4

This is one I'm not sure how to go about. Basically I have an ASyncTask class thats doing its business as usual in the background. I'd like to do something after its finished. Now before you jump ahead and say "just use onPostExecute()", theres a catch. The method I need run is in the activity and not the Task class.

The way I see it, I have 2 options.

A:

    CustomTask task = new CustomTask();
    task.execute(passedParams);
            //when(task.execute is finished)
            {
                doX();
            }

I hope I can do it this way as Its so simple and lets me check when the task is completed without having to constantly poll it for activity and getStatus() on the activity. I don't think I'll get this lucky but If anyone has a way of doing it, that'd be great

B:

Pass the activity as a paramater to the ASyncTask. This is messy and I'm not happy about using it but asides from that and the object reference, I don't know if it will work

    CustomTask task = new CustomTask();
    task.execute(passedParams,MyActivity);

Then in the Tasks onPostExecute, I can just have it call the MyActivity.doX();


C:

A third way would be to make the asynctask a private class in the activity itself but i really would like to keep it separate. Resusability and what not –

Any thoughts on this?

To summarize, Need to doX() after task.execute is finished. Any ideas appreciated.


D:

Ok I know I'm on a roll here. I keep thinking up new solutions. A class method or static method that can be called from any where.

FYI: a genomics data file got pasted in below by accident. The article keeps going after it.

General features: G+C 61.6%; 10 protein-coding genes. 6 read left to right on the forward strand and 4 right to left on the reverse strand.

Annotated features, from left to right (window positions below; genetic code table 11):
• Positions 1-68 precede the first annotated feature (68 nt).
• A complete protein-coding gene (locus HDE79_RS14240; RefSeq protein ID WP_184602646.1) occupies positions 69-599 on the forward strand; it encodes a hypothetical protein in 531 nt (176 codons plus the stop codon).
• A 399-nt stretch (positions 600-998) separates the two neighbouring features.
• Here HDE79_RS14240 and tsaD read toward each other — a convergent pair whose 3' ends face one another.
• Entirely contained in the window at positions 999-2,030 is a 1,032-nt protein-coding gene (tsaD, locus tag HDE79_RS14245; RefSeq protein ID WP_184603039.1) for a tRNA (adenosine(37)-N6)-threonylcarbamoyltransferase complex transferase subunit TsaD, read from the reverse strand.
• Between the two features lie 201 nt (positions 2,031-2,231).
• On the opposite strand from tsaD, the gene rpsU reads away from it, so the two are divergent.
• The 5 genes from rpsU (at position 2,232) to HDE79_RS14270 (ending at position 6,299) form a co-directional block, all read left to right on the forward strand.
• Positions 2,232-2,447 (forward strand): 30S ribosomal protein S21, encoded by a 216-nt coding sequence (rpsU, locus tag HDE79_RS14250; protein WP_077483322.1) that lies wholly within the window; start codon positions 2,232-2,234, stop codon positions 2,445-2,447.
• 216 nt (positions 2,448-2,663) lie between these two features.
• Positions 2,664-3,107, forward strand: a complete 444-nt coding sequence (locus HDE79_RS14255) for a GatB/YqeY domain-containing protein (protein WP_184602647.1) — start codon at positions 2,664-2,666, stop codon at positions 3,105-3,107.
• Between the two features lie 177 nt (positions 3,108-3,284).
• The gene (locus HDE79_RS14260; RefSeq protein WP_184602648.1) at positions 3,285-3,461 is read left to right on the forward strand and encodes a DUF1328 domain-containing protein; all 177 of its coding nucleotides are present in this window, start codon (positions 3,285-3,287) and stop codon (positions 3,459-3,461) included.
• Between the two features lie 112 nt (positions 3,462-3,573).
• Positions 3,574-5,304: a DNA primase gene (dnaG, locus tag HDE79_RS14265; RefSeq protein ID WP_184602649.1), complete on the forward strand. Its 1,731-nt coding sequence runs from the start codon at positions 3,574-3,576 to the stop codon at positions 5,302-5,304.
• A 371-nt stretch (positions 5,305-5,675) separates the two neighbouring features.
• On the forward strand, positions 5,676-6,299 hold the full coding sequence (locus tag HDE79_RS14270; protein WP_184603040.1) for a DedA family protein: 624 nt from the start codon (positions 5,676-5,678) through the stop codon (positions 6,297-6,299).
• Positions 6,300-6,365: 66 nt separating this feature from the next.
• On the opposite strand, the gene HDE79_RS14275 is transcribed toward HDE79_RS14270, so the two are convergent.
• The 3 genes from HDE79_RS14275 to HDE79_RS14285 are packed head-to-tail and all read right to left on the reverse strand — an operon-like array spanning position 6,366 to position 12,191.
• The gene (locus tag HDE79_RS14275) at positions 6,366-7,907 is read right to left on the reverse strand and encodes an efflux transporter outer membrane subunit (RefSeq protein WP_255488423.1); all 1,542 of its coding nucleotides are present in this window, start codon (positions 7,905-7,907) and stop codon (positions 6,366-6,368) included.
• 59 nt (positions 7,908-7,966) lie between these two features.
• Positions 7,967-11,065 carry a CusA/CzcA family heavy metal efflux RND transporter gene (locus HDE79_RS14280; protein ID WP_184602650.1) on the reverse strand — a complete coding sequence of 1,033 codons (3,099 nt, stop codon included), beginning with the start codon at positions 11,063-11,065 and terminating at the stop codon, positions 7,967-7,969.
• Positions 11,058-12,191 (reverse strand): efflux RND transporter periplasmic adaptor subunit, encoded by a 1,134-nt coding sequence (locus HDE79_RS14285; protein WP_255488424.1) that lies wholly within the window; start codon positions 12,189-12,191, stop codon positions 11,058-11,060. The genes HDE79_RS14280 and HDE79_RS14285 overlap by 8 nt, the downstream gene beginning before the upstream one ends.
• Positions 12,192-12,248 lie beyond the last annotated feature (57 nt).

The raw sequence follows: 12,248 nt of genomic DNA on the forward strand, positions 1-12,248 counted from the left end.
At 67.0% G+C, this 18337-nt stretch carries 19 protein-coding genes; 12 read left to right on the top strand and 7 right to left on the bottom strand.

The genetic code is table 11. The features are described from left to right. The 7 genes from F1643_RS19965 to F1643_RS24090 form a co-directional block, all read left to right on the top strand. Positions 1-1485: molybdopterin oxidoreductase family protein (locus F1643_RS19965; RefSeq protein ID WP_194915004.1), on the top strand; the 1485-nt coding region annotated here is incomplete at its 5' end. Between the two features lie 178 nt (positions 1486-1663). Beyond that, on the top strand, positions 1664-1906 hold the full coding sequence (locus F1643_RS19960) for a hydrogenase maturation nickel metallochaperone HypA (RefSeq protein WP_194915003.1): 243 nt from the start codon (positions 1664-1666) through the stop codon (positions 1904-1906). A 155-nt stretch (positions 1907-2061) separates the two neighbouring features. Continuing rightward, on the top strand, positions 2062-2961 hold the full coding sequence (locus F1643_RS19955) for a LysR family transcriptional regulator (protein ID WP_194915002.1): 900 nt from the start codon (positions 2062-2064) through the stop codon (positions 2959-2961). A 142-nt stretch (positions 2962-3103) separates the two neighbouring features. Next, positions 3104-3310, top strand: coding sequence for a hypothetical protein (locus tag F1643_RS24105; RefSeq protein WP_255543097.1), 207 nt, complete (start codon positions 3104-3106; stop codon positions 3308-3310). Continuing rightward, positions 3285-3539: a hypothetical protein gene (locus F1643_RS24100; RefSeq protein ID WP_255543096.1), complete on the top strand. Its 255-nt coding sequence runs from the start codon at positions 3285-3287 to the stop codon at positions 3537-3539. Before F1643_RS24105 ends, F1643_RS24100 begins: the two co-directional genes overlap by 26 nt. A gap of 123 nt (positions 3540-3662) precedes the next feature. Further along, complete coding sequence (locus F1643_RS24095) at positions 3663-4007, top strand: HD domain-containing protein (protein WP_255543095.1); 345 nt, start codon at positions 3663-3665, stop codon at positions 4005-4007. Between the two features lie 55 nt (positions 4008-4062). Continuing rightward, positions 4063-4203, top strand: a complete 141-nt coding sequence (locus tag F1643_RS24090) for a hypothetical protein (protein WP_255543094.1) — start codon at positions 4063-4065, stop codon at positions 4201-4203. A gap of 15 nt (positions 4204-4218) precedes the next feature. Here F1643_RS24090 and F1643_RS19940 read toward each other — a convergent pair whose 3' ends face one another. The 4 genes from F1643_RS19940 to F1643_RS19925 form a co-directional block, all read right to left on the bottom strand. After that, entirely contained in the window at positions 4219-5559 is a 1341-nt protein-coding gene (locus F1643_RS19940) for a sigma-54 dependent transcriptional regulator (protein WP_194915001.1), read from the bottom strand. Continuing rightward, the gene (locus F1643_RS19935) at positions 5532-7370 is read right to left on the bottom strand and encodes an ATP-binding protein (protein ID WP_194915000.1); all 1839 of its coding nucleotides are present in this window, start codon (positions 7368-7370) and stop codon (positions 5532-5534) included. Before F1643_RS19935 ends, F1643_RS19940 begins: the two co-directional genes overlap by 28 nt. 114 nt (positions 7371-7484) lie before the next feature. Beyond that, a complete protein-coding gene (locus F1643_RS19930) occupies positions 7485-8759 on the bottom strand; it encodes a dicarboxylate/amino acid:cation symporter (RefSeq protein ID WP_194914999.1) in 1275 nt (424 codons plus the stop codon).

public class ProfileSettings extends Activity
{
      public static void doX()
      {
          //Logic...
      }
}

From AsyncTask

MyActivity.doX();
5
  • A third way would be to make the asynctask a private class in the activity itself but i really would like to keep it separate. Resusability and what not
    – OVERTONE
    Apr 11 '12 at 23:11
  • @Cristian What a helpful comment. Yes I have.
    – OVERTONE
    Apr 11 '12 at 23:20
  • ok D is pretty stupid. I'm just throwing out ideas
    – OVERTONE
    Apr 11 '12 at 23:20
  • I you have, do it again. And again, until you finally understand.
    – Cristian
    Apr 13 '12 at 1:48
  • 1
    @Cristian OR.... I could ask for help instead of bashing my head against a wall which it seems is your "again and again style". In asking this question I discovered the concept of anonymous inner classes in Kabuko's answer. I've solved my problem and am more enlightened for it. So kindly get lost if those are the most productive comments you can make.
    – OVERTONE
    Apr 13 '12 at 14:39
6

Option B should work and is sometimes a good option, but sometimes I use anonymous classes for this. When you call it from your activity: